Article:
Sudan's military arrested the country's prime minister and members of the civilian government, officials in the capital Khartoum announced early Monday.
The Ministry of Culture and Information’s official account said a military force arrested Prime Minister Abdalla Hamdok after he refused to support what it described as a "coup".
Sudanese officials, who declined to be named, confirmed earlier that military forces surrounded Hamdok’s residence and placed him under house arrest.
While there was no comment from the Sudanese army on the development, the ministry said Hamdok was taken to an unknown location.
According to local media outlets, Industry Minister Ibrahim al-Sheikh and Information Minister Hamza Balloul are among the arrested ministers.
The Sudanese Professionals Association (SPA) has called for protests against what it described as a "military coup against the civilian government."
The Sudanese foreign minister, for her part, rejected the military takeover of the government and vowed to resist "the coup with all civilian means."
In televised remarks, Mariam al-Sadiq al-Mahdi described Hamdok’s detention as “dangerous” and “unacceptable."
She noted that there were no contacts between government ministers given "the communication cuts and the closure of bridges."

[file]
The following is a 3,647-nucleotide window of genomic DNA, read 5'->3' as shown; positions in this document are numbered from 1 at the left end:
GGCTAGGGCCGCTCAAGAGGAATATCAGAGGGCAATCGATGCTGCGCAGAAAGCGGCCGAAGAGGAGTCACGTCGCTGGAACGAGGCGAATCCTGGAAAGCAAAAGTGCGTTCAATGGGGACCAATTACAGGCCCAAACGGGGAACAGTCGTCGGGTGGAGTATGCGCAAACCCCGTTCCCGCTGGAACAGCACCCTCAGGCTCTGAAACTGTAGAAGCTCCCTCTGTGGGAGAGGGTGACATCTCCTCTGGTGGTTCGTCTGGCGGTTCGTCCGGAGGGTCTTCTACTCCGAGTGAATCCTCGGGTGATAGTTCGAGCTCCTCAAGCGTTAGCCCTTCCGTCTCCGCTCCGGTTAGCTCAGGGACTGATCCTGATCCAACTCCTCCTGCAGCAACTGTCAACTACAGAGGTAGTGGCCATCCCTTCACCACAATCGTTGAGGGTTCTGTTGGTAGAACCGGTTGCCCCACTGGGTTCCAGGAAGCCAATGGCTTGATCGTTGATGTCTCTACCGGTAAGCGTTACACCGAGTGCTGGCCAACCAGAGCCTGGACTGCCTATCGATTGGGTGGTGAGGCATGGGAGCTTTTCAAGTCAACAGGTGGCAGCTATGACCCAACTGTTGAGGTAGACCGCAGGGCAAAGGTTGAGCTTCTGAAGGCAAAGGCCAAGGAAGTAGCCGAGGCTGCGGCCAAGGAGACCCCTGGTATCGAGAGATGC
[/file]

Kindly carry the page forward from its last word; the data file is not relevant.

Political parties in the North African nation, including Arab Socialist Ba'ath Party and Sudanese Communist Party, called for civil disobedience in protest of the "coup."
In a press release, they urged people to resist attempts by the army to seize power.
Eyewitnesses said there were protests in some neighborhoods of Khartoum against the "coup."
According to an Anadolu Agency reporter on the ground, electricity and internet have been cut across large areas of Khartoum.
After a failed military coup last month, deep tensions between the military and civilian administration erupted in Sudan.
On Friday, thousands of pro-military supporters organized a protest against Hamdok's transitional government in Khartoum, further escalating political tensions between the civilian administration and the army.
The protest came a day after thousands of pro-civilian government supporters held protests across the country, while pro-military protestors had been holding a sit-in outside the presidential palace for the last seven days.
On Thursday night, Hamdok addressed the nation, praising pro-civilian protestors and pledging that his government would continue to support civilian rule and democratic development.
The country is currently administered by a Sovereign Council of military and civilian authorities, which oversees the transition period until elections slated for 2023, as part of a precarious power-sharing pact between the military and the Forces for Freedom and Change (FFC) coalition.
* Writing by Ali Abo Rezeg
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